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Tuesday, June 30, 2009

Authenticate Your Email - Cryptographic Solutions

Earlier, I described authentication of email messages. I stated the objective of email authentication was to facilitate getting legitimate email delivered to the Inbox, while not delivering unwanted email (i.e., spam).

I also said there were two categories of solutions: those that deal with sender address forgery and cryptographic solutions.

Since most abusive email messages carry fake sender addresses, it makes sense to try and detect forgeries and then drop that email. Last time I discussed the four protocols that deal with sender address forgery:
  • Sender Policy Framework (SPF) - Open Source, 2003, historical status.
  • Sender ID - From Microsoft, 2004, historical status.
  • Sender ID Framework - Combination of Sender ID & SPF, 2004, historical status.
  • Vouch by Reference (VBR) - In April of 2009, a new standards track proposal was submitted to the Internet Engineering Task Force (IETF), called Vouch by Reference (VBR). It will be valid for six months.

There are also three cryptographic solutions, but I will only discuss the third, since it represents a combination of the first two and is an industry-wide effort that is currently on an Internet standards track:

  • DomainKeys - from Yahoo
  • Internet Identified Mail (IIM) - from Cisco
  • DomainKeys Identified Mail (DKIM) - Combination of DomainKeys & IIM

So, What Is DKIM Anyway?
DKIM defines a way for an organization to take responsibility for its email ... to provide a way for the recipient to verify that it came from that organization. The receiver can then decide what to do with the email.

DKIM provides a great deal of flexibility for the organization that signs the message: The organization can be the author's, the originating sending site, an intermediary, or one of their agents.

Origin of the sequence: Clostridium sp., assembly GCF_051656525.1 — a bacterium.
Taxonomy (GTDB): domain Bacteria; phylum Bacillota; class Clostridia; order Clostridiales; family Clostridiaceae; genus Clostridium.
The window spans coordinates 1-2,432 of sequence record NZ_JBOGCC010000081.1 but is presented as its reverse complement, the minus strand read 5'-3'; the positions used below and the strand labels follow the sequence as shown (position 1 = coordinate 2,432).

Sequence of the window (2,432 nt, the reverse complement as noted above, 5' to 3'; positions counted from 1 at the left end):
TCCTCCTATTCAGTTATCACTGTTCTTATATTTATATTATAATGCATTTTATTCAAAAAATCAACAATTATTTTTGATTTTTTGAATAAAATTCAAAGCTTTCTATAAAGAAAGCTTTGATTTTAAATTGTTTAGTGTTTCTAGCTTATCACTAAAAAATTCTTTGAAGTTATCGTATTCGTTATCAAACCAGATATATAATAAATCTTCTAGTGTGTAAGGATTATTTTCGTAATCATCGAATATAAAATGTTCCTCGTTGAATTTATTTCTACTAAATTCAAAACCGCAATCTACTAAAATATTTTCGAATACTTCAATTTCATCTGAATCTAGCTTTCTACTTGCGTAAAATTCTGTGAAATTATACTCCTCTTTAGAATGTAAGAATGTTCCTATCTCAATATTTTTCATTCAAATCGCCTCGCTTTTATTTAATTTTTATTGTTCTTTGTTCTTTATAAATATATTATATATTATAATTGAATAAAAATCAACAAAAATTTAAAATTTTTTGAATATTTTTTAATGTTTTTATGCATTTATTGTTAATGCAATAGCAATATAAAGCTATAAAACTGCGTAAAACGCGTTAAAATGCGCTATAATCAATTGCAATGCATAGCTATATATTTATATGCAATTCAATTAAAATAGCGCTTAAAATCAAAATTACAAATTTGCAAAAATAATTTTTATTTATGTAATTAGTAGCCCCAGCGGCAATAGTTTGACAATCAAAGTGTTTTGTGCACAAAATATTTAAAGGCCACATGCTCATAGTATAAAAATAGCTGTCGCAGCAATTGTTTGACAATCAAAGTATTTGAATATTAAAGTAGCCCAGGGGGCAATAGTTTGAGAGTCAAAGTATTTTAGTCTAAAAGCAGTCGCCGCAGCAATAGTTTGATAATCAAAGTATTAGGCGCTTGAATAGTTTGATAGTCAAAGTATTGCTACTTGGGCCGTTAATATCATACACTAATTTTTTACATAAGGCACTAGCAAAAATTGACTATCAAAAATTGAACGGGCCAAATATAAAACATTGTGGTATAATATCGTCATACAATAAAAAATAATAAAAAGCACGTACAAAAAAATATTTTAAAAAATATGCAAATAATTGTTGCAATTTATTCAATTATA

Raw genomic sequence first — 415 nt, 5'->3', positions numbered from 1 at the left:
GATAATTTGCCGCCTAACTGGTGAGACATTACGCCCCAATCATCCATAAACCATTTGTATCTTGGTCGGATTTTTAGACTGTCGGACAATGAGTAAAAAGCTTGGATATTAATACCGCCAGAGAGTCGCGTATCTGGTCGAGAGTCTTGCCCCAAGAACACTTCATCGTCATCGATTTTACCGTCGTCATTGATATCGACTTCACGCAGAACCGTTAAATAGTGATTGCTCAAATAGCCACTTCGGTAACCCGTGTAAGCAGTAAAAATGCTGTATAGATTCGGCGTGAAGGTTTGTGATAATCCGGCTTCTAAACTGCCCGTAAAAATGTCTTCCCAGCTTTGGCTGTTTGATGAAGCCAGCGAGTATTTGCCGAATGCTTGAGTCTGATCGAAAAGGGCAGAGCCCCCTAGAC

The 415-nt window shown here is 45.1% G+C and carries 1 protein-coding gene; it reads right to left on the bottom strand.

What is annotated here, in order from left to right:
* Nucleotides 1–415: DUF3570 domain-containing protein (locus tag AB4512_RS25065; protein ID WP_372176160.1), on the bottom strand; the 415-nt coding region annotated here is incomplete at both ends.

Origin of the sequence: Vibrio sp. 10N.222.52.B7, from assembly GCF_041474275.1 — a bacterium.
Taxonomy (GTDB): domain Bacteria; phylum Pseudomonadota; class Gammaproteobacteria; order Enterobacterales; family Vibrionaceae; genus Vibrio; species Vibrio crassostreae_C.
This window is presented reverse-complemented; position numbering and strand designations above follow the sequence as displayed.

There is also flexibility in the signatures: A message can contain a single or multiple signatures, from the same or different organizations involved with the message and its transport.

Once the sender has been identified, Sender Reputation then comes into play, since this is what can then ensure delivery of the organization's email ... Or, just the reverse - the email could be dropped!

DKIM uses public-key cryptography and a domain-level digital signature. This differs from most cryptographic solutions, in that it uses a key-centric public key management approach, whereas most schemes use a certificate. With DKIM, the owner of the SDID asserts the validity of the key; with a certificate-based scheme, a trusted third-party asserts the validity of the key.

The Domain Name Service/System (DNS) acts as the key server, thus reducing the need for new infrastructure. Both the integrity of the message contents and the responsible organization can be verified.

DKIM also includes an option to publish details about an organization's email signing practices. So, for example, it could be stated that ALL email from an organization will be signed. If an unsigned message is received from the organization, the recipient could look up the organization and thus learn the unsigned message is not legitimate.

Verifying an Identity and What It Means
A given person or organization (an entity) is distinguished from all others via a set of characteristics. There are also one or more "identifiers" or names associated with an entity. DKIM uses a domain name as an identifier and calls the identifier the Signing Domain Identifier (SDID). The SDID will appear in the DKIM Signature header fields, indicated by the "d=" tag. The signing entity (the owner of the SDID) is stating they will be responsible for the message.

DKIM is intended to be a value-added feature of email ... NOT a basic function. DKIM will interoperate with unsigned email, which will be treated the same as always - it will be subjected to standard analysis and filtering.

DKIM also supports anonymous email. The author of the message can remain anonymous, while the identity of the organization is verified.

An important thing to remember about DKIM is that the only semantics inherent to a DKIM signature are that the signer is saying: "I will take responsibility for this message!"

Sender reputation then finishes the job.

Next time, I'll talk a bit more about DKIM, including its design objectives and how it is used.

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